Given this, and also given that the disclosures of mineralized material that are currently permitted in SEC filings are not directly comparable to the disclosures of mineral resources required by CRIRSCO-based disclosure standards, some registrants have reported their mineral resources in press releases, on their website, or in their annual reports. Such disclosures, made outside of SEC filings, may present risks for investors who rely on them. These disclosures are not subject to the full range of disclosure rules and regulations, including corresponding liability provisions, to which SEC filings are subject (although disclosures outside SEC filings would be subject to the anti-fraud provisions of the federal securities laws). They also are not subject to staff review and comment, and may not be reported using commonly recognized standards.

iii. Role of Experts in Support of Disclosures of Mineral Reserves

Guide 7 provides, and Form 20-F requires, that a registrant disclose the name of the person estimating mineral reserves and describe the nature of his or her relationship to the registrant. There is, however, no current disclosure policy or requirement in Guide 7, Item 102, or Form 20-F that a registrant must base disclosures of mineral reserves (or a study or technical report supporting such disclosures) on findings of a professional with a particular level of expertise. The absence of an expertise requirement is in contrast to CRIRSCO-based disclosure standards, which require that disclosures of mineral reserves—as well as exploration targets, exploration results, and mineral resources—be based on information and supporting documentation prepared by a “competent” or “qualified person.” [1259]

In the absence of an expertise requirement, disclosures of exploration targets, exploration results, mineral resources, and mineral reserves may be viewed by investors as less credible.[1260] An expertise requirement provides greater assurance that the information provided by the qualified person is accurate. The lack of an expertise requirement may put U.S. registrants at a comparative disadvantage in terms of how investors value the disclosed information compared to companies disclosing exploration targets, exploration results, mineral resources, and mineral reserves according to CRIRSCO-based disclosure standards.[1261]

B. Analysis of Potential Economic Effects

In this section, we analyze the anticipated costs and benefits associated with the final rules against the baseline described above. We have attempted to quantify to the extent feasible the costs, benefits, and effects on efficiency, competition, and capital formation expected to result from the final rules. In many cases, however, we are unable to quantify the economic effects. Many of the relevant economic effects, such as the effects of disclosure on information asymmetries experienced by investors, are inherently difficult to quantify. In other cases, we lack the information necessary to provide reasonable estimates, including costs of incomplete convergence with CRIRSCO-based disclosure standards, benefits of disclosing mineral resources, or additional costs of hiring a qualified person subject to Section 11 liability, because, to our knowledge, no such data are publicly available and commenters have not provided data to allow such quantification. To the extent commenters have provided data to allow quantification of the expected economic effects of the final rules, including cost estimates, we examine that data below.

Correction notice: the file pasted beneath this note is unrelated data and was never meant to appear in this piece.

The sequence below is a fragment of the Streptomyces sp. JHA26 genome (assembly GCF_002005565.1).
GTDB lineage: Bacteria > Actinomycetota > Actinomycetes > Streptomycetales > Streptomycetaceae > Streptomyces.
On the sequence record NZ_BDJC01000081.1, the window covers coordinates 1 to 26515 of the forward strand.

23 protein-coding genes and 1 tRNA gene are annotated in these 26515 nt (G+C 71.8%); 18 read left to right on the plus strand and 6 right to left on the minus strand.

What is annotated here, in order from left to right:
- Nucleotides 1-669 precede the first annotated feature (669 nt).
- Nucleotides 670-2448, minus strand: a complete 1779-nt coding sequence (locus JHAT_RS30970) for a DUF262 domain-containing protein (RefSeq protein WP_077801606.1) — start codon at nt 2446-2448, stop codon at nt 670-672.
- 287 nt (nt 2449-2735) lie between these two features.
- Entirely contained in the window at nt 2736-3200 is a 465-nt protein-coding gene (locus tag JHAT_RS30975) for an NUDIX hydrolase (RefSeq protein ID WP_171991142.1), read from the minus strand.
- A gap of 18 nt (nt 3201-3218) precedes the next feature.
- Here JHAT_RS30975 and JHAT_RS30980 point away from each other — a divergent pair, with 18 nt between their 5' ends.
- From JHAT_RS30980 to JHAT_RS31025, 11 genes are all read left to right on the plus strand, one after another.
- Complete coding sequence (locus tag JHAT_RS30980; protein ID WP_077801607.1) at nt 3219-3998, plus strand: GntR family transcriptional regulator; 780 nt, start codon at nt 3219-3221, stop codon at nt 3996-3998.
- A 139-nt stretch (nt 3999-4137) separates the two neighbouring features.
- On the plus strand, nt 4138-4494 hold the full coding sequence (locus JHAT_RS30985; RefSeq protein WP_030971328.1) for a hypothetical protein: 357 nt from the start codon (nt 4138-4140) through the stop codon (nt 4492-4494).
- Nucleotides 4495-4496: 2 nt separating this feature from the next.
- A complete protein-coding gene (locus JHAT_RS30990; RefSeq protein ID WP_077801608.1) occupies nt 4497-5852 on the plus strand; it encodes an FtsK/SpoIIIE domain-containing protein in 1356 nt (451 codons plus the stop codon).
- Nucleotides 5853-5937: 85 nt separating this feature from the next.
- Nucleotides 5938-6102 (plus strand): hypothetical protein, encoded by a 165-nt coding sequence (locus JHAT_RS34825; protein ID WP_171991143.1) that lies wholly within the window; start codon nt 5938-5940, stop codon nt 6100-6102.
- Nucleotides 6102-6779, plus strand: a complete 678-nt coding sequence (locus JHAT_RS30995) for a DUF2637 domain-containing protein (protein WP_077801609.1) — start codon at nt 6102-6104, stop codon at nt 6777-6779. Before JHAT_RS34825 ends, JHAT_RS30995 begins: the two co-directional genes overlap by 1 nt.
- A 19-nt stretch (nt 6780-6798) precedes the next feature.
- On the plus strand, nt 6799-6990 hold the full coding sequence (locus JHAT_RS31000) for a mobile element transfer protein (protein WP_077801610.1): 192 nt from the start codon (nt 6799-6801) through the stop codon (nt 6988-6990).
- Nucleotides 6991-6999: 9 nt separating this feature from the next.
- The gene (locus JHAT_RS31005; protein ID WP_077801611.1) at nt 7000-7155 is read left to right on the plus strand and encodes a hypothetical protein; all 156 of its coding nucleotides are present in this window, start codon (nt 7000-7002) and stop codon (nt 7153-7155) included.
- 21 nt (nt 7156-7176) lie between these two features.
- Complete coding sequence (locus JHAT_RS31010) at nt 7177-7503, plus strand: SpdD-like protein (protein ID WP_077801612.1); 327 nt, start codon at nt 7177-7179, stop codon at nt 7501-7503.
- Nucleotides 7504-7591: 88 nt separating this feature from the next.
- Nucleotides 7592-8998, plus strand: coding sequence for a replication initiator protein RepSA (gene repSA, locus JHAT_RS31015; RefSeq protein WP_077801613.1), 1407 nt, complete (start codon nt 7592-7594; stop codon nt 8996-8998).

1. Broad Economic Effects of the Final Rules and Impact on Efficiency, Competition, and Capital Formation

We expect the final rules to increase the quality and availability of information about registrants' mining properties and thereby promote efficiency, competition, and capital formation. For example, the final rules require registrants with material mining Start Printed Page 66422operations to disclose determined mineral reserves, mineral resources, and material exploration results. These requirements better align the Commission's disclosure requirements with the current practices used by mining companies to evaluate their projects, thereby reducing information asymmetries between registrants and investors about the prospects of mining operations. In addition, the qualified person requirement, together with detailed requirements for the supporting technical studies, should generate higher quality and more consistent disclosures, which should reduce uncertainty surrounding the disclosures. In turn, reduced information asymmetries and reduced uncertainty about the disclosures may help investors achieve a more efficient capital allocation while increasing demand for securities offerings, reducing the cost of capital, and enhancing capital formation for registrants.[1262]

In particular, we believe that the requirements for disclosure of material exploration results and mineral resources will reduce information asymmetries and uncertainty for smaller mining registrants, as these registrants tend to have mining properties in earlier stages of development with relatively fewer, if any, reported mineral reserves. As a result, we expect the anticipated positive effects on efficiency and capital formation to be relatively larger for smaller registrants. However, these effects may only materialize to the extent smaller registrants are able to pay for the studies that are required to support disclosure in the first place. We anticipate that there may be some smaller registrants who do not have access to the liquid funds needed to make that investment.